Feeling hot: weird things that happen to your body in extreme heat

First weather can gives you a bad breath

You may be thinking that summer is the ultimate time to start smooth-talking the objects of your desire, but excessive heat can cause you to dehydrate (eerrrm, sweaty much?), which has been proven to have a pretty unsexy side effect – bad breath. 
When you are dehydrated, your mouth becomes dry. Bacteria accumulates because there isn't enough saliva to wash it away. Hello halitosis. 
“It won’t come as a big surprise that we need to drink more water throughout the warmer months, as the body loses more water naturally through sweating,” explains the bad breath and halitosis expert Dr Harold Katz in “That, coupled with an increase in the use of hay fever medications, fad summer dieting, an increase in outdoor exercising and over-exposure to the sun, can also all exacerbate the problem.”
*fills up (eco-friendly) water bottle*

Yeah...the sun can make you strong

You might feel like the sun is giving you an extra spring in your step. And this may actually be happening. Vitamin D helps your body absorb calcium, which is linked to strong bones. 
That is why public-health officials even advised us to take supplements in darker autumn months – because a scarcity of sunlight can lead to brittle bones. So get yourself to a park and stock up on some vit D while you can. Obviously be careful you don't get sunburnt in the process.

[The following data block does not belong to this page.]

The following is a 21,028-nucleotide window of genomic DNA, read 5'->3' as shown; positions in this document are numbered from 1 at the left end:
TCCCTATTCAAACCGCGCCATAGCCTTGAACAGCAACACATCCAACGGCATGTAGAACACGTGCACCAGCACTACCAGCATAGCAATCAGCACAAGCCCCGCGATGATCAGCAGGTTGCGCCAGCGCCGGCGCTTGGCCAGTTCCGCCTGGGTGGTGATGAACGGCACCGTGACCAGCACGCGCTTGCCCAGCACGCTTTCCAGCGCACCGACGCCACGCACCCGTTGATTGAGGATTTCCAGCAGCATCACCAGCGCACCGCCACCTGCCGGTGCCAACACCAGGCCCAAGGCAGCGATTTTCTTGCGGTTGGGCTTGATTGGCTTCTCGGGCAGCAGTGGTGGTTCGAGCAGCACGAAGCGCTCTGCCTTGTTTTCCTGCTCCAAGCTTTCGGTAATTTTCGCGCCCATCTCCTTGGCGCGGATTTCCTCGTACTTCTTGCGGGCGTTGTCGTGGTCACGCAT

Oh Yeah...seriously heat can stop you from sweating

When we say 'serious' we mean it. You may think this sounds like a dream, but it can, in fact, be a sign of heat stroke – and needs to be treated as an emergency.
The body’s normal temperature is 37-38C, but if it heats up too much (40-41C), you may find yourself getting heat stroke. At that point, your heat regulatory system can, essentially, pack in, which stops you from sweating, as your body tries to keep water around your vital organs. (*moves to the shade*)
If you suspect that someone is suffering from heat stroke, first call 999. Then you should try to cool them down by applying ice packs to the groin and armpits, where the crucial arteries are located.
Of course, we're not saying you shouldn't roll around in the park with your pals. Just make sure you pile on that sunscreen and fill up those (biodegradable) water bottles, too. 

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